Sunday, 23 April 2017

Farnborough West Campaign

We are currently trying to canvas the whole of the Farnborough West Division to support Mark's re-election to the County Council. I joined the team in Southwood two weeks ago. It took a couple of phonecalls before we had everyone assembled in the same car park, but eventually we were ready to go. We then split into a team doing leaflets and a team of canvassers before hitting the streets.

One of the first doors that I knocked on was opened by a friendly fellow who seemed pleased to see someone from UKIP. "Did you see the Tory candidate coming round the other day all dressed up in a clown suit" he asked. This seemed rather unlikely, but then it occurred to me that the clown suit might well be metaphorical. In any event he seemed to be on our side so I put him down as a UKIP voter.

Shortly after that I had an interesting conversation with someone who described himself as a Green Internationalist who said he did not want to vote for UKIP. I put it to him that Mark was a good local councilor and he said that he was aware of what Mark does but felt conflicted about voting UKIP.

Obviously for now we are focused on getting votes. However knocking on doors also offers a chance to find out what the local issues are. One family were concerned about disability travel allowance being cut. I called Mark back to talk to them. Afterwards he said that they have a good case and he will be following up.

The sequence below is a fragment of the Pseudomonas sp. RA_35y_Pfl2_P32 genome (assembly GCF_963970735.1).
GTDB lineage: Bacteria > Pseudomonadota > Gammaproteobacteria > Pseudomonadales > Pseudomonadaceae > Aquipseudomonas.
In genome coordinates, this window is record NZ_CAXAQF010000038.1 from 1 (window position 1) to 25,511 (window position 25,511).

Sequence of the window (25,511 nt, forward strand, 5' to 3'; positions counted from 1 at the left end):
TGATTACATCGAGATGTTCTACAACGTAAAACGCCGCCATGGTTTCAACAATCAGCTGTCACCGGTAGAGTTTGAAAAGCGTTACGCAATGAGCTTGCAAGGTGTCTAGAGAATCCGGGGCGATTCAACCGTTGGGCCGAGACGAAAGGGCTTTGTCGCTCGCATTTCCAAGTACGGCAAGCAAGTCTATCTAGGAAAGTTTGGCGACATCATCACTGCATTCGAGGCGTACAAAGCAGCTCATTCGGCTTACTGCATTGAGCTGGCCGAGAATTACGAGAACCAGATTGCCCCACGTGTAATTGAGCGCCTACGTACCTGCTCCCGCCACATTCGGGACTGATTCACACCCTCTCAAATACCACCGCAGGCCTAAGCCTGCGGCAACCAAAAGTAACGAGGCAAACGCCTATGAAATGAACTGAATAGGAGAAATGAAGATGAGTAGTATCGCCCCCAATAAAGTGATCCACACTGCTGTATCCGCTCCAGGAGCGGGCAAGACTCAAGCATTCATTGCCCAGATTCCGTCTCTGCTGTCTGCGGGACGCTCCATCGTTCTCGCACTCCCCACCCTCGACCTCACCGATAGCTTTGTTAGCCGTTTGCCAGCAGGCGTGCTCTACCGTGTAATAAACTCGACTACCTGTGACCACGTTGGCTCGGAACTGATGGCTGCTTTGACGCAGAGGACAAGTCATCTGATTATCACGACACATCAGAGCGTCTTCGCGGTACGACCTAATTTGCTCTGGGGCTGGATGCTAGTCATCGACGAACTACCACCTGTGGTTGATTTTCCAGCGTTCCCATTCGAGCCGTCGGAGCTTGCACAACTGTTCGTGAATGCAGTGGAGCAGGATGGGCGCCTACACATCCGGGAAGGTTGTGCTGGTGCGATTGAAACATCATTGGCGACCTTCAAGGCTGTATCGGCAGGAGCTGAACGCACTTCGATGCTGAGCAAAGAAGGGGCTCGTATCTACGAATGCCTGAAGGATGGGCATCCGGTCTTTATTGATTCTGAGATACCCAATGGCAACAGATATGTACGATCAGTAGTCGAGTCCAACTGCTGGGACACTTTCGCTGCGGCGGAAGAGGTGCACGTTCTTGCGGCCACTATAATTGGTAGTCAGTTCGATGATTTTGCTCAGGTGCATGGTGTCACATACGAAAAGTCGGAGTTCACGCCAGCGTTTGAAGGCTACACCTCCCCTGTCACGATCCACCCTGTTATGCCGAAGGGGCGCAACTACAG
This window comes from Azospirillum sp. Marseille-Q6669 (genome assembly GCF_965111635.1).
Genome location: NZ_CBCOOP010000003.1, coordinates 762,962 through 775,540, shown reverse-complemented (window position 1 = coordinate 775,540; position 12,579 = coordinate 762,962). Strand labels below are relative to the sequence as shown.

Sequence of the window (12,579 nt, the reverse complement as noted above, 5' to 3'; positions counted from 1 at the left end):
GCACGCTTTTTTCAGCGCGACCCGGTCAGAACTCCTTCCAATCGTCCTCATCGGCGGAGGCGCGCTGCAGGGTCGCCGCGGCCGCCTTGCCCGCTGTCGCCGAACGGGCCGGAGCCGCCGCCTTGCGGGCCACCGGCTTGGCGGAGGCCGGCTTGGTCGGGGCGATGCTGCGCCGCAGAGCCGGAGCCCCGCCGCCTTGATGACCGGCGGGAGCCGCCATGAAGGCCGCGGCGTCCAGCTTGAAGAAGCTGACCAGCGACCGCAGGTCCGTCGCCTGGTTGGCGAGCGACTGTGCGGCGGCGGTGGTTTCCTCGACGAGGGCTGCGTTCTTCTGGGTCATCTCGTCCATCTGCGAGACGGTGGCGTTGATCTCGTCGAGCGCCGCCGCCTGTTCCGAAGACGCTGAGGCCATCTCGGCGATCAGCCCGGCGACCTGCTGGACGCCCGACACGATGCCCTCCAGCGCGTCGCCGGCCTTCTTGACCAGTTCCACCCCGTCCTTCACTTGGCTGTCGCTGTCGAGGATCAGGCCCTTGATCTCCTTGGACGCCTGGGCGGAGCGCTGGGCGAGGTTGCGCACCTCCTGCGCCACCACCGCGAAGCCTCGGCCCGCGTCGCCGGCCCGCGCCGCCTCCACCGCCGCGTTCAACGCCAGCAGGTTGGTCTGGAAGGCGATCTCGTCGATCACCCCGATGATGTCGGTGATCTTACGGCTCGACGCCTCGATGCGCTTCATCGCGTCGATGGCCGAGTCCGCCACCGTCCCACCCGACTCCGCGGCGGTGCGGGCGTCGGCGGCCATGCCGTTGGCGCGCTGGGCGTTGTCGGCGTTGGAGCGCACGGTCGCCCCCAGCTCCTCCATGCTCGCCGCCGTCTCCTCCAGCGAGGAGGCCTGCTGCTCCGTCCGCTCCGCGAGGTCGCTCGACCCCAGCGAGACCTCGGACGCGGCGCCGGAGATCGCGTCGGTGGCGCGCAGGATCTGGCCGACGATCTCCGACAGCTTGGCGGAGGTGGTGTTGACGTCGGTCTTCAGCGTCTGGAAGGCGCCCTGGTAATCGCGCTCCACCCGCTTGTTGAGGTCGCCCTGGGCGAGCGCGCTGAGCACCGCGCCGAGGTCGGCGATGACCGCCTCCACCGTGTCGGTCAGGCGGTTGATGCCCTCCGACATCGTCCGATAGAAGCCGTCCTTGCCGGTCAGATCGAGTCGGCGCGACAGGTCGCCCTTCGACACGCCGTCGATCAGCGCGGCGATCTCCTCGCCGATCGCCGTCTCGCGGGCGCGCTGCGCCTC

For the last two Saturdays, I have been out again in West Heath. One theme that kept coming up was that Mark has a strong personal vote. There are people who are adamant that they would never vote for UKIP at a national level but who are willing to vote for Mark because of the work he does. One woman said that she had only recently moved to the area but that the neighbours had told her "good things happen round here" due to Mark's efforts.

This week many people were (understandably) a little confused and thought we were campaigning for the General Election. I had to tell them that we had not yet picked a candidate for that one.

Presumably in some cases "I have not decided" must really mean "I am voting for someone else". However very few people are hostile and not many will even admit to voting for another party. Despite the mostly positive feedback, Mark is concerned that the recent boundary changes have made his task more difficult. In the areas which were not part of the division at the last election, people may not know who he is. With under two weeks to go we are not taking anything for granted.

Ken McNair

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